If a bean is acting as a client for another enterprise bean, then the reference of the bean must be specified in the deployment descriptor using <ejb-ref-name /> and<ejb-ref-type/> tags.

     
    <ejb-ref-name>StockQuoteEJB</ejb-ref-name> <ejb-ref-type>Session</ejb-ref-type> <home>stockquote.StockQuoteHome</home> <remote>stockquote.StockQuote</remote> 
    
    Session Bean Clients in EJB 3.0

    Well-defined interfaces simplify the development and maintenance of Java EE applications. However, the type of client accessing the enterprise bean must be decided up front: remote, local, or web service.

    Web service clients can access enterprise beans either by accessing a web service created using JAX-WS or by invoking the business method of the stateless session bean. Web service clients can invoke only those business methods directly on the stateless session bean that are annotated using @WebMethodannotation.

    An example of application client in EJB 3.0 specification accessing StockQuoteEJB remotely is given below:

     
    //EJB 3.0-Session EJB Client - StockQuoteClient.java package client; import javax.ejb.EJB; import stockquote.StockQuote; public class StockQuoteClient { @EJB private static StockQuote stockquote; public static void main(String[] args) { try { double result = stockquote.getStockQuote("INFY"); System.out.println("Stock Price of Symbol is: "+result); } catch (Exception ex) { System.err.println("Caught an exception!"); ex.printStackTrace(); } } } 
    

    EJB 3.0 addresses the encapsulation of environmental dependencies and JNDI access through the use of annotations, dependency injection mechanisms, and simple lookup mechanisms. Injection of resources or references can occur through either annotation of the injection target or specification of the target in the deployment descriptor file.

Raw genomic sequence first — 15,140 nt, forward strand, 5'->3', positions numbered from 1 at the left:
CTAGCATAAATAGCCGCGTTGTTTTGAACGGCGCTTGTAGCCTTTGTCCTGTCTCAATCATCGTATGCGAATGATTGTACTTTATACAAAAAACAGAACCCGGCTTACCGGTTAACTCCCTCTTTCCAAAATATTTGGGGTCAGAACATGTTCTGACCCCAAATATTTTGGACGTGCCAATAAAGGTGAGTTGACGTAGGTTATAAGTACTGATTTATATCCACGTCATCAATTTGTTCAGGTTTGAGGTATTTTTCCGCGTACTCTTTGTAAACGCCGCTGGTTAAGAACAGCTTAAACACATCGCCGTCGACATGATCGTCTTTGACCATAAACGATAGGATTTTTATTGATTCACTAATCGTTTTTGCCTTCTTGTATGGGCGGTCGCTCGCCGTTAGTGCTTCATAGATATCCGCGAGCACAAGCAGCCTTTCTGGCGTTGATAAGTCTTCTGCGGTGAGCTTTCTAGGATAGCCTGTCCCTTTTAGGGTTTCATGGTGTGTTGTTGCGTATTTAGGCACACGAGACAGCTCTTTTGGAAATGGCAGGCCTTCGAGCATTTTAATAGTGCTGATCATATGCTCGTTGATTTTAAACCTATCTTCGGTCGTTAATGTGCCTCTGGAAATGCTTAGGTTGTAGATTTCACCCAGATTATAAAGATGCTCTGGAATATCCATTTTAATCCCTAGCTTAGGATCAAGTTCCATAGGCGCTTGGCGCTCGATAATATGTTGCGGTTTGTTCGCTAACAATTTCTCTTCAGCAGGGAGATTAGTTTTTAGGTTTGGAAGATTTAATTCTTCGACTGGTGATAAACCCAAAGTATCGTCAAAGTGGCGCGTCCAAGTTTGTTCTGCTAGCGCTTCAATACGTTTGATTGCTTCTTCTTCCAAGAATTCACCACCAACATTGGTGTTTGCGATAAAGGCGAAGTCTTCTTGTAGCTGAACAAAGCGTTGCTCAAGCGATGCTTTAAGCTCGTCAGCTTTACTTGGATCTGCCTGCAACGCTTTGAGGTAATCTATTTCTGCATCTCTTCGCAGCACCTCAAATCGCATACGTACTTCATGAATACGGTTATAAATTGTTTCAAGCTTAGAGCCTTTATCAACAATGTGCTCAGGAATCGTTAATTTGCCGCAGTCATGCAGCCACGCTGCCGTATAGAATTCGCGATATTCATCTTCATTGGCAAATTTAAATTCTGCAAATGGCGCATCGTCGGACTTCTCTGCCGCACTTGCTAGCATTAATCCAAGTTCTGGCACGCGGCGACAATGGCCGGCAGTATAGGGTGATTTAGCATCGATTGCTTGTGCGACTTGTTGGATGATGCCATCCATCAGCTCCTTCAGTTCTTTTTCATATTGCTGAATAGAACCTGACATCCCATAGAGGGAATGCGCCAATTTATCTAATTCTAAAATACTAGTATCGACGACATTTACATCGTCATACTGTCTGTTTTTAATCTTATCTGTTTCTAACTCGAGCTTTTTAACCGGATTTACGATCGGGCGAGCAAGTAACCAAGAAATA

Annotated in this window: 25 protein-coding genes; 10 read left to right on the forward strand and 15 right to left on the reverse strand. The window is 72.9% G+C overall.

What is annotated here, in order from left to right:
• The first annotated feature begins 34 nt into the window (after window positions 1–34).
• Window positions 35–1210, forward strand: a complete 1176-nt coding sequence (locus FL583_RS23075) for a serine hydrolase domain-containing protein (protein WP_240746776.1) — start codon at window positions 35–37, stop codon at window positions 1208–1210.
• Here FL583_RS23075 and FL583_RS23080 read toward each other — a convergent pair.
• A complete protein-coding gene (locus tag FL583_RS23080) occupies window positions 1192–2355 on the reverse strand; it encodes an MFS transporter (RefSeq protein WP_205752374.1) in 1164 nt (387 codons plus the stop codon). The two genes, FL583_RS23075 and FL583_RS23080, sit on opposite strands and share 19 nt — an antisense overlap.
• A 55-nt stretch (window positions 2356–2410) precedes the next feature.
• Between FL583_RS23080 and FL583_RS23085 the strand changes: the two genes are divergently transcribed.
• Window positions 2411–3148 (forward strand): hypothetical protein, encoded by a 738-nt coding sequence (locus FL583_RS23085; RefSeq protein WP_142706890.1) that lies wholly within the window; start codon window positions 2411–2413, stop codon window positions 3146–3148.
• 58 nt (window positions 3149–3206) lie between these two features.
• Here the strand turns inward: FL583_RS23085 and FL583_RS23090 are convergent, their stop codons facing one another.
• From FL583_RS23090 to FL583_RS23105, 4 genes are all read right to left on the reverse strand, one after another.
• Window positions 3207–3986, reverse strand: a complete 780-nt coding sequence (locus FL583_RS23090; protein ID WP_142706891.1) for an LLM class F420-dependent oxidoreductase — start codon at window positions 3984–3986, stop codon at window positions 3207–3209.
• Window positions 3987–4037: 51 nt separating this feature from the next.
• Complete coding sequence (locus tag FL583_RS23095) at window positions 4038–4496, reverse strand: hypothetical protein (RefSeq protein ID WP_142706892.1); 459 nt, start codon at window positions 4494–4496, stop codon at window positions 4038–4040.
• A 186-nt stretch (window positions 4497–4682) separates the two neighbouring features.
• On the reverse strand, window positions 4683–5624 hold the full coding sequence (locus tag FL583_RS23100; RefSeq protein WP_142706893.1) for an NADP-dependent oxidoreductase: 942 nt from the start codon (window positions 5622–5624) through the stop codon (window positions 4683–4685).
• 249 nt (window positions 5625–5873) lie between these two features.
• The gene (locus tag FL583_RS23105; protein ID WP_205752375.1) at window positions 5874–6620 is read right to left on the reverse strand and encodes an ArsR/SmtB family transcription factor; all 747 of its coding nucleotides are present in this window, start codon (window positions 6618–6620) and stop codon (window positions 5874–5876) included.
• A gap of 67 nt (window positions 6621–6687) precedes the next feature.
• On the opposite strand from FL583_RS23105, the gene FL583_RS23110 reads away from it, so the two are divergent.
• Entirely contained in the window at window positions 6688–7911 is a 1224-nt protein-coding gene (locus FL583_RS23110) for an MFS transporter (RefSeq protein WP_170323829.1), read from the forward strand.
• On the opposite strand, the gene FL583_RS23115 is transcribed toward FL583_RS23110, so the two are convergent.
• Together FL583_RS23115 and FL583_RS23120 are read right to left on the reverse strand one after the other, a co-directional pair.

Application clients in EJB 3.0 refer to enterprise bean instances by annotating static fields with the @EJBannotation. The annotated static field represents the enterprise bean's business interface, which gets resolved to the session bean instance when the application client container injects the resource references at runtime. The field is declared static because the client class runs in a static context.

    Calling a business method is easy. The business method is simply invoked on the injected StockQuote object. The EJB container will invoke the corresponding method on theStockQuoteBean instance that is running on the server.

    A bean declares a dependency upon a resource or other entry in its environment context through a dependency annotation. A dependency annotation specifies the type of object or resource on which the bean is dependent, its characteristics, and the name through which it is to be accessed. Dependency annotations may be attached to the bean class or to its instance variables or methods. Examples of dependency annotations are provided below:

     
    @EJB(name="StockQuoteEJB", beanInterface=StockQuote.class) @Resource(name="sampleDB", type="javax.sql.DataSource.class") 
    

    The @EJB annotation is used to inject EJB stubs specifically, whereas @Resource is used to inject dependency on resources in a more generic way. The resource could be a database, a JMS destination such as queue or topic, or a timer service. The service objects are injected using the object's JNDI name.

    For web clients, the code for invoking business method on a bean is similar to that of the application client. However, the dependency injection is not used; i.e., @EJBannotation is not used generally. The business interface class is looked up in the JNDI context.

     
    ............... ............... InitialContext context = new InitialContext(); StockQuote stockquote = (StockQuote)context.lookup (StockQuote.class.getName()); ............... ............... 
    

    EJB 2.x Session Beans Versus EJB 3.0 Session Beans

    The following table explains the significant differences of a session bean between the EJB 2.x and EJB 3.0 specifications:

                                                                                           
    Session Bean in EJB 2.xSession Bean in EJB 3.0
    Remote interfaceBusiness interface
    Extends EJBObject orEJBLocalObjectSimple POJI
    All methods must be declared in the throws clause ofRemoteExceptionRemote or local access is annotated with the help of@Remote or @Local
    Home interfaceNo home interface
    Extends EJBHome or EJBLocalHome 
    Must have at least one create method 
    Create methods must throw CreateException andRemoteException 
    Bean Implementation ClassBean Implementation Class
    Implements the SessionBean interfaceImplements the business interface
    Must define all methods of the SessionBeaninterfaceIs a simple POJO